Encryption & Key Management , Endpoint Security , Governance & Risk Management

EU Launches Decryption Tool for Law Enforcement

Move Seen as Alternative to Weakening Encryption
EU Launches Decryption Tool for Law Enforcement

Europol, the EU's law enforcement intelligence agency, and the European Commission are launching a new decryption platform to help law enforcement agencies decrypt data that has been obtained as part of a criminal investigation.

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By circumventing encryption rather than weakening it, Europol's approach aims to satisfy both law enforcement agencies and privacy advocates, says Jim Killock, executive director at the Open Rights Group.

"Where police are authorized by an independent authority to gain passwords or crack a device, then getting around encryption is legitimate," he says. "What is not legitimate is weakening encryption for the vast majority of us who are innocent bystanders and need security from crime, or stockpiling knowledge of software vulnerabilities which expose everyone to ongoing risks from criminals."

Dirk Schrader, global vice president at New Net Technologies, who is based in Germany, says: "Likely, Europol hasn't solved all of the issues, but the fact that it can do something without such weakening, while maintaining a well-established judicial process to get a wiretap warrant, should sooth privacy folks as well as politicians."

Some politicians in Europe and around the world have been demanding a weakening of the cryptographic methods used in telecommunication to ease crime investigations. But privacy advocates and the security industry have both strongly opposed encryption “backdoors” for law enforcement agencies, saying they could also be exploited by fraudsters.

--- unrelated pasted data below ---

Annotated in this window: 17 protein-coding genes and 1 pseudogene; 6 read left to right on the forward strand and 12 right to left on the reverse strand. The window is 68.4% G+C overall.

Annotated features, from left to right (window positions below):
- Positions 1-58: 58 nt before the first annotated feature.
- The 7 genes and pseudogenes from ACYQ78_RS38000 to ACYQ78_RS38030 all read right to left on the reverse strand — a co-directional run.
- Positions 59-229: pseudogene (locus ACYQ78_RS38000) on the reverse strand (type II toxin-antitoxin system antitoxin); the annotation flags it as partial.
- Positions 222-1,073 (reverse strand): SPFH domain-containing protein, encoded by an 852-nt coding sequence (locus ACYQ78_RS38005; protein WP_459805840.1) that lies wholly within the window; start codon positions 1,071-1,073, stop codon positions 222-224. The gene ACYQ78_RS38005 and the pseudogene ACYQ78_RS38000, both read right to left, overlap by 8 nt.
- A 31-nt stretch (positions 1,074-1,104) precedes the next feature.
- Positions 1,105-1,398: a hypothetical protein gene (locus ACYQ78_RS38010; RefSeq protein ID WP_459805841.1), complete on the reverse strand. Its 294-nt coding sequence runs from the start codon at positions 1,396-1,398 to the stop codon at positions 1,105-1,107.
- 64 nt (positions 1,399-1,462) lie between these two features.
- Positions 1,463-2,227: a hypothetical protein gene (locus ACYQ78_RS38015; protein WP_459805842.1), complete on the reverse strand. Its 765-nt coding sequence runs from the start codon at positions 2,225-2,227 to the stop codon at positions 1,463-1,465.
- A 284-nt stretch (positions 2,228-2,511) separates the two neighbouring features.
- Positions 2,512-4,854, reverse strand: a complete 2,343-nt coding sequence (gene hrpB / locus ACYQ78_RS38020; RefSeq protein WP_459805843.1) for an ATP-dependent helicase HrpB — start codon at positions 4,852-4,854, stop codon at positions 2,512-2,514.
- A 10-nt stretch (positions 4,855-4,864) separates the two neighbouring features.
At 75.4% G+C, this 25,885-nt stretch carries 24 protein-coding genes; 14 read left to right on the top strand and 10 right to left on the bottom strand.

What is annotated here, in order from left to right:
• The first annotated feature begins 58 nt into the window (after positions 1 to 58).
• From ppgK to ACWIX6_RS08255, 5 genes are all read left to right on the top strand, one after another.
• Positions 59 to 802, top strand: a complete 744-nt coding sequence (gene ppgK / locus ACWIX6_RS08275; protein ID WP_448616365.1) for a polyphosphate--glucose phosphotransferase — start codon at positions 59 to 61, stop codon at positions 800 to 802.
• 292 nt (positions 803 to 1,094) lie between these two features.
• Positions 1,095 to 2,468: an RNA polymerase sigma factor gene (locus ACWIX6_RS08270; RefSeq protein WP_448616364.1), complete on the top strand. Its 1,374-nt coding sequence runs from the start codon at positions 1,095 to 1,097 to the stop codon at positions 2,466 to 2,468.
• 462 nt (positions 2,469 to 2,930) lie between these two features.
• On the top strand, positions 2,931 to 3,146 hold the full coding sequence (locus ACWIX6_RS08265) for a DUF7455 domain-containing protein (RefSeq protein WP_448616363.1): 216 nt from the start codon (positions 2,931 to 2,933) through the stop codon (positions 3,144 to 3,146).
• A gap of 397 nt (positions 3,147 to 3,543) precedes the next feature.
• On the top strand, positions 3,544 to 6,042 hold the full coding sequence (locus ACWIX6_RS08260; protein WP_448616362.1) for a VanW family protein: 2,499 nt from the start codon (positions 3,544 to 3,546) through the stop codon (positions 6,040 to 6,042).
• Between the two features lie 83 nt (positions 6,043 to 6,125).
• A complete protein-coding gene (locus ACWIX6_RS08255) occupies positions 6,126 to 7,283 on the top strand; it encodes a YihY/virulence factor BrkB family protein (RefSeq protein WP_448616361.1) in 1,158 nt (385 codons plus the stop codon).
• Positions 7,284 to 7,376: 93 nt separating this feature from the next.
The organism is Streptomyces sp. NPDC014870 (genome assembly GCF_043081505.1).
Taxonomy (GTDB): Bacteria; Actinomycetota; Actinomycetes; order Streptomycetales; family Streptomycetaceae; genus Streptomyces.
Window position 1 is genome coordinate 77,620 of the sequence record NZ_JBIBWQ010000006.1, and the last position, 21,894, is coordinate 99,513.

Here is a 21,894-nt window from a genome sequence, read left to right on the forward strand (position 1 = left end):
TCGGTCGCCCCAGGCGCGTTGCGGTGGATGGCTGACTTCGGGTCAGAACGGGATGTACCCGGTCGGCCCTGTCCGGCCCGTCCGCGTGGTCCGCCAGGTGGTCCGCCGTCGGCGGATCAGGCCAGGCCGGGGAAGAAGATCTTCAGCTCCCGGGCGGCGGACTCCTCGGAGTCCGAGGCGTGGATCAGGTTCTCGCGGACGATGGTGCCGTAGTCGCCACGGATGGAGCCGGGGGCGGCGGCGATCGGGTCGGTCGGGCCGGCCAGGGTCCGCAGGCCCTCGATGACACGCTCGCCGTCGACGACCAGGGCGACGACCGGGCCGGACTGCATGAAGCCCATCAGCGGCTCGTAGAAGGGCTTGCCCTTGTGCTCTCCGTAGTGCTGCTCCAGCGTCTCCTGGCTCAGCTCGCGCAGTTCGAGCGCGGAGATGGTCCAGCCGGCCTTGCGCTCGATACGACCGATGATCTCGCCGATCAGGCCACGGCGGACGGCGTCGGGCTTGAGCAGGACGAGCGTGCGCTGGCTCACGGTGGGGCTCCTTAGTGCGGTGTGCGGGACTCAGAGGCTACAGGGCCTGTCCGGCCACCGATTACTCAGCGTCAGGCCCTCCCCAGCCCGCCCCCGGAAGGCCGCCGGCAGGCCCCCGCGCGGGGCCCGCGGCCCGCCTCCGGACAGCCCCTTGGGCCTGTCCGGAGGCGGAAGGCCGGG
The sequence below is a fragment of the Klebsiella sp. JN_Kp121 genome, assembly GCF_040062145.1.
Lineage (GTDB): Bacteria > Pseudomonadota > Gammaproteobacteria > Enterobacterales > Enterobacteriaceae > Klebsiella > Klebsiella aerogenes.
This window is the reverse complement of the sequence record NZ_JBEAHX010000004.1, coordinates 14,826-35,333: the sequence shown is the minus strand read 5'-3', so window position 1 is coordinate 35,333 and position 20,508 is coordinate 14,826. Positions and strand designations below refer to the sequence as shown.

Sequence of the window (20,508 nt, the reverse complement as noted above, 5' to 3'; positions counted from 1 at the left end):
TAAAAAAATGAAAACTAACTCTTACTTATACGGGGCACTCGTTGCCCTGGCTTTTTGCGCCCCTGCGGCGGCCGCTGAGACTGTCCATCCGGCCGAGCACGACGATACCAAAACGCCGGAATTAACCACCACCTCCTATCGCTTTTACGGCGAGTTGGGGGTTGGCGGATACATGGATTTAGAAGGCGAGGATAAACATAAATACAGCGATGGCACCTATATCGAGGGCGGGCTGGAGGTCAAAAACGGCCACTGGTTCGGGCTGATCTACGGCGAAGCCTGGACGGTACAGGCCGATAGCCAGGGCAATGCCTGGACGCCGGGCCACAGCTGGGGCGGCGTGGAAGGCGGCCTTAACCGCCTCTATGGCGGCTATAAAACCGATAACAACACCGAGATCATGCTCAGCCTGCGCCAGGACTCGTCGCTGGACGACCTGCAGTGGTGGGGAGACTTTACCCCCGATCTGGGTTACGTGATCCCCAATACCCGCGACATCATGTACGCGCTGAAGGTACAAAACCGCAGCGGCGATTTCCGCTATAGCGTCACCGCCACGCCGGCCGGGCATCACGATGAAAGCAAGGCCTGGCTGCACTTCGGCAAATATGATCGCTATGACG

What Does 'Decryption' Mean?

It's not clear exactly what functions the new EU decryption platform performs.

The platform was developed by Europol’s European Cybercrime Center, in collaboration with the European Commission's Joint Research Center.

"The launch of the new decryption platform marks a milestone in the fight against organized crime and terrorism in Europe," Europol says in a statement. "This initiative will be available to national law enforcement authorities of all member states to help keep societies and citizens safe and secure."

Europol’s European Cybercrime Center, or EC3, will be the first agency to operate the platform, using it to provide support to law enforcement investigations. EC3 focuses on cybercrime committed by organized crime groups.

In January 2018, the 13th Security Union Progress Report noted that an additional 5 million euros ($5.8 million) was provided to strengthen EC3's technical capabilities to deal with issues related to encryption (see: Strong Crypto and Policing: EU Again Debates Encryption).

Law enforcement agencies can obtain a court order to tap phones. But online, police cannot simply install backdoors in devices because it would violate privacy rules contained in Article 8 of the EU's Charter of Fundamental Rights.